The Camerlot media are working hard to associate Labour with an extreme alternative. It’s up to Labour to show that radical need not be extreme.
There being an FA Cup replay* involving kwalertee bolls, kwalertee playuz and kwalteree parses tonight, it’s perhaps not surprising that I’ve abandoned data and profound intellect in favour of an emotional question.
As the awareness spreads beyond the Labour Party that Britain is being run by a shambles of bare-faced spivs, have you noticed how every last extra-Parliamentary demonstration of Opposition features Socialist Worker placards prominently?
The SWP are past masters at getting themselves a high profile via movements like the Anti-Nazi League and Rock against Racism, but in reality their membership and support are minute. That situation pertains because the SWP leadership is a living, breathing version of pinhead-angel Marxist v Trotskyist debate as memorably satirised by the Pythons in A Life of Brian.
One overwhelming measure of the Party’s failure in the UK is that – despite being inveterate opportunists and yet constipated ideologists at one and the same time – the SWP has never moved beyond being an international socialist rest home for outdated syntax and dialectical processes that mean nothing to British voters.
But there is more to this than the Socialist Worker’s talent for punching several tons above average weight in the media. As usual, the problem lies with the media set itself – which remains ruthlessly biased.
There is, in my book, a clear attempt here to suggest that, if you don’t vote Conservative, then the only alternative is Hard Left extremism. It is Maily Telegraph in its simplistic silliness….but to the dumbed down and/or smug sectors of the electorate, it will make a degree of sense.
However, equally worrying is that the ‘IS’ connection to Jeremy Corbyn and his followers is a very real one. To be blunt, it is a connection that the 25-40 year old family-forming voter doesn’t understand at all: for it belongs to the 1970s, which to them is as alien as the politics of the 1930s were to my generation when young.
This is the dangerous outcome of sclerotic Party ideology that cannot have or even entertain fresh ideas. We’ve seen it twice now this week in Parliament – at the tax haven debate on Monday, and then its equally circuitous continuation on Wednesday at PMQs.There is a fight going on here between Young Tory Fogeys and Old Labour Fogeys. They are the same Trench thinkers from the First World War who retreated to Dunkirk in 1940, uncomprehended by the Young Tommies under their command.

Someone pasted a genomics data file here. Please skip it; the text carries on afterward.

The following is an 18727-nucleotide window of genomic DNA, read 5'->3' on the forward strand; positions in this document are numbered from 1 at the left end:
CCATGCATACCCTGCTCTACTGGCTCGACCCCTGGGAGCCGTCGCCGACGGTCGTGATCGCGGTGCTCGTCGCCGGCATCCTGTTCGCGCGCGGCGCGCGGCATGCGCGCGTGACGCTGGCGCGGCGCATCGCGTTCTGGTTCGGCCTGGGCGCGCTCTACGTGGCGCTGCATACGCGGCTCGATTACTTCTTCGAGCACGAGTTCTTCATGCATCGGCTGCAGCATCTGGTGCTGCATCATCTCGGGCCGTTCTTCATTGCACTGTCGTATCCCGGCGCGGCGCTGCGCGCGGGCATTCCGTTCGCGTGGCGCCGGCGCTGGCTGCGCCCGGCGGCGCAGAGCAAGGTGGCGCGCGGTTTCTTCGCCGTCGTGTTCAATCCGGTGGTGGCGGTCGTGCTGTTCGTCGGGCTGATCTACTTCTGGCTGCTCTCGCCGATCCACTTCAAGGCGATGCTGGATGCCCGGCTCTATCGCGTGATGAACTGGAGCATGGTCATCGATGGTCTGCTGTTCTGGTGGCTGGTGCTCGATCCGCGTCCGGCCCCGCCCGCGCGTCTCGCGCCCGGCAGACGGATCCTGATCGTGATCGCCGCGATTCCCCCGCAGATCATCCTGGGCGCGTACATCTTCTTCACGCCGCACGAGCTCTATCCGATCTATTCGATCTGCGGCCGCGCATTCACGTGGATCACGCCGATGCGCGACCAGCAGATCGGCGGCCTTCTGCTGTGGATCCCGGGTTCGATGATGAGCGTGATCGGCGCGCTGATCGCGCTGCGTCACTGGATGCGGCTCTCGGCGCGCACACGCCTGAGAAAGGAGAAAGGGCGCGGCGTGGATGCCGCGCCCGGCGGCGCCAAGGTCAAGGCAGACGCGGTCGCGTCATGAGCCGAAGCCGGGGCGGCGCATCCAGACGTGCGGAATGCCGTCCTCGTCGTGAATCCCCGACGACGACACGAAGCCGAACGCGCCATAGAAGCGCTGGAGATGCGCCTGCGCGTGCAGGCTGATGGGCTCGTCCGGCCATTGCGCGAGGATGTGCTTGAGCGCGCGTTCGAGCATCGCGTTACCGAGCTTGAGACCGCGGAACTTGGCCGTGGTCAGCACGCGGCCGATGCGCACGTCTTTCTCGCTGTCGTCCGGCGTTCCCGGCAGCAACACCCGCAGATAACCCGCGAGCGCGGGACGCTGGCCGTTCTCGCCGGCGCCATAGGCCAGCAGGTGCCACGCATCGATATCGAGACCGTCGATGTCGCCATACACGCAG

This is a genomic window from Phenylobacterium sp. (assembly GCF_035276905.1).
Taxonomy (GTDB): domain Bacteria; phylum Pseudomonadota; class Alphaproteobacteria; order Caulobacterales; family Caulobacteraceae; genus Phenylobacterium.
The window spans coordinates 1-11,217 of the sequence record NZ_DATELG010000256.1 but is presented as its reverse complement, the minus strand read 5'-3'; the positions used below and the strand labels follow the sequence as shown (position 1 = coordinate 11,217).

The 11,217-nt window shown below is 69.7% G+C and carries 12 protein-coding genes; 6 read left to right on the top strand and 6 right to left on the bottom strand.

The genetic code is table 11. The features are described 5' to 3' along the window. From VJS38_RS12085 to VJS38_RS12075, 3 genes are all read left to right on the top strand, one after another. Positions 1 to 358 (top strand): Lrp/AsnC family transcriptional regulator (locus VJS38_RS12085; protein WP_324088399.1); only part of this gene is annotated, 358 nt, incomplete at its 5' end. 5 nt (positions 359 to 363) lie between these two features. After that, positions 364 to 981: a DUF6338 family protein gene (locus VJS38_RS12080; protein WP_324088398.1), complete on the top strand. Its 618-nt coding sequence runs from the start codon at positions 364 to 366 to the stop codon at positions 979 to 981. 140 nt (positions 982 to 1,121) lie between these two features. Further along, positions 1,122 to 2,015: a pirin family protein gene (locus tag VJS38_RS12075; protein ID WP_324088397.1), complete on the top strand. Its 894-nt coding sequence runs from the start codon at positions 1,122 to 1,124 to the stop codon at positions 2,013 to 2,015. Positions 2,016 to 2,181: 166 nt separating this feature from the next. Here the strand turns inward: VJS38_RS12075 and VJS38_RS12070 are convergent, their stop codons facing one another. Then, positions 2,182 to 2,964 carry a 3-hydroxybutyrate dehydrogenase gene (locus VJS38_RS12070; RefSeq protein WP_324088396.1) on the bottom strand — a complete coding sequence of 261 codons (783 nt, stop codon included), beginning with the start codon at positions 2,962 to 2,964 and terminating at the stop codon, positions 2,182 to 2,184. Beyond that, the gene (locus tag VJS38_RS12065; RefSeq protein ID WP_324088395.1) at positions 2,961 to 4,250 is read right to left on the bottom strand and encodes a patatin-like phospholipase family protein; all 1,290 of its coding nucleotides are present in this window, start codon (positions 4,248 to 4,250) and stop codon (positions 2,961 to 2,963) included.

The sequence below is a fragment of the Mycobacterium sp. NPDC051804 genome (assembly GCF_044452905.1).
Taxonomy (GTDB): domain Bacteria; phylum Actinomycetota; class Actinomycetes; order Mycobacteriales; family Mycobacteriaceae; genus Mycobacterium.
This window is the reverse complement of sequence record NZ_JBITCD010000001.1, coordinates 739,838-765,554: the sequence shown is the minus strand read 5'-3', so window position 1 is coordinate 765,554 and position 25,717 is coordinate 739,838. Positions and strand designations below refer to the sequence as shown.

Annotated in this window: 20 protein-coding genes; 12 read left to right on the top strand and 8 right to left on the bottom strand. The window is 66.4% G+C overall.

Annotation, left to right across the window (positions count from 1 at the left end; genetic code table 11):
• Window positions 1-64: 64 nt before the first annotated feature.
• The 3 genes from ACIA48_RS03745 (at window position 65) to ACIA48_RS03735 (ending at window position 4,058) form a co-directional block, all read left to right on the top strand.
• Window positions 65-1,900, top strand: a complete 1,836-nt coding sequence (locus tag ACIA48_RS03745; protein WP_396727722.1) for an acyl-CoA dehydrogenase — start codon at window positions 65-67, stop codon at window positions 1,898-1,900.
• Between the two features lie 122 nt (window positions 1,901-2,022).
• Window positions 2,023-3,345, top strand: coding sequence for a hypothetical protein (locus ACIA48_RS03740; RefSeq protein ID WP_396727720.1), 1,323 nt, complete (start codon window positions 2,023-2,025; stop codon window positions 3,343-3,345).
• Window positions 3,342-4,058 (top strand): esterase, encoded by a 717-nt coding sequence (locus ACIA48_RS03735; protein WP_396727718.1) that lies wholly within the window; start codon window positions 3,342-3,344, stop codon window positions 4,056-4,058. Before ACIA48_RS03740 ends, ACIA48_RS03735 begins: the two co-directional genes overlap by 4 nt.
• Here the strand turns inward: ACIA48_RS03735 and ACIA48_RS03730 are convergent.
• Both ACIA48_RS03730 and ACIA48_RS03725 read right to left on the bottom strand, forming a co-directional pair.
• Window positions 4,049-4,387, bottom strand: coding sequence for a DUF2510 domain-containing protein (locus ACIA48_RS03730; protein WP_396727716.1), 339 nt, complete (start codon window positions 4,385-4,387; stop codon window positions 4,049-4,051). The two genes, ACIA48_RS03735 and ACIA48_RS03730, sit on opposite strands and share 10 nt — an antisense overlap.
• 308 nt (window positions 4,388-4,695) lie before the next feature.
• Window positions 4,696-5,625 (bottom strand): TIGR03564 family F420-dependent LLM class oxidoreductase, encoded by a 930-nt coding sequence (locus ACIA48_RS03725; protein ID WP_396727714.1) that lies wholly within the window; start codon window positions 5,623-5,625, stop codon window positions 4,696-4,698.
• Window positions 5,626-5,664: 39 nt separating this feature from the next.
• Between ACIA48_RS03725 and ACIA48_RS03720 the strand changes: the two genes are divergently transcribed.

The prize-fight is being positioned as a tussle between capitalism and socialism, but it is nothing of the sort: rather, it is a third-rate bout between globalist monopolism and globalist collectivism, two worn sides of the same debased Edwardian coin.
Can you imagine anything more silly than a slugging match between two old tugs to decide which will be the least irrelevant winner of the next election?
I ask you to fast forward to June 23rd, and a declaration of the EU referendum in the early hours of June 24th.
A vote to Remain in the EU will leave the Establishment intact: the Right/Left alliance secure and held together by a shared belief in BIG.
A vote to Leave will eject Camerlot from power, and render the Tories hopelessly split. It will alienate Labour as a whole from just over half the electorate, and leave both it and the SNP on the losing side. It could lead to a natural devolution of power to SMALL….keeping such a UK ahead of the curve away from supranationalism.
It will be tricky and traumatic. But it will be healthy. It will force the nation to turn away from rigid ideology and think again. It will reinvent a sense of adventure – and hopefully stimulate the voyager gene to a point where we can defy the globalist mantra in favour of community and citizen fulfilment.
Above all, it will give us the chance to do what Iceland has done: prove beyond reasonable doubt that the New Colonialism is deprivational and depraved….and that individual human beings can make the difference that really counts.
*Man United beat West Ham 2-1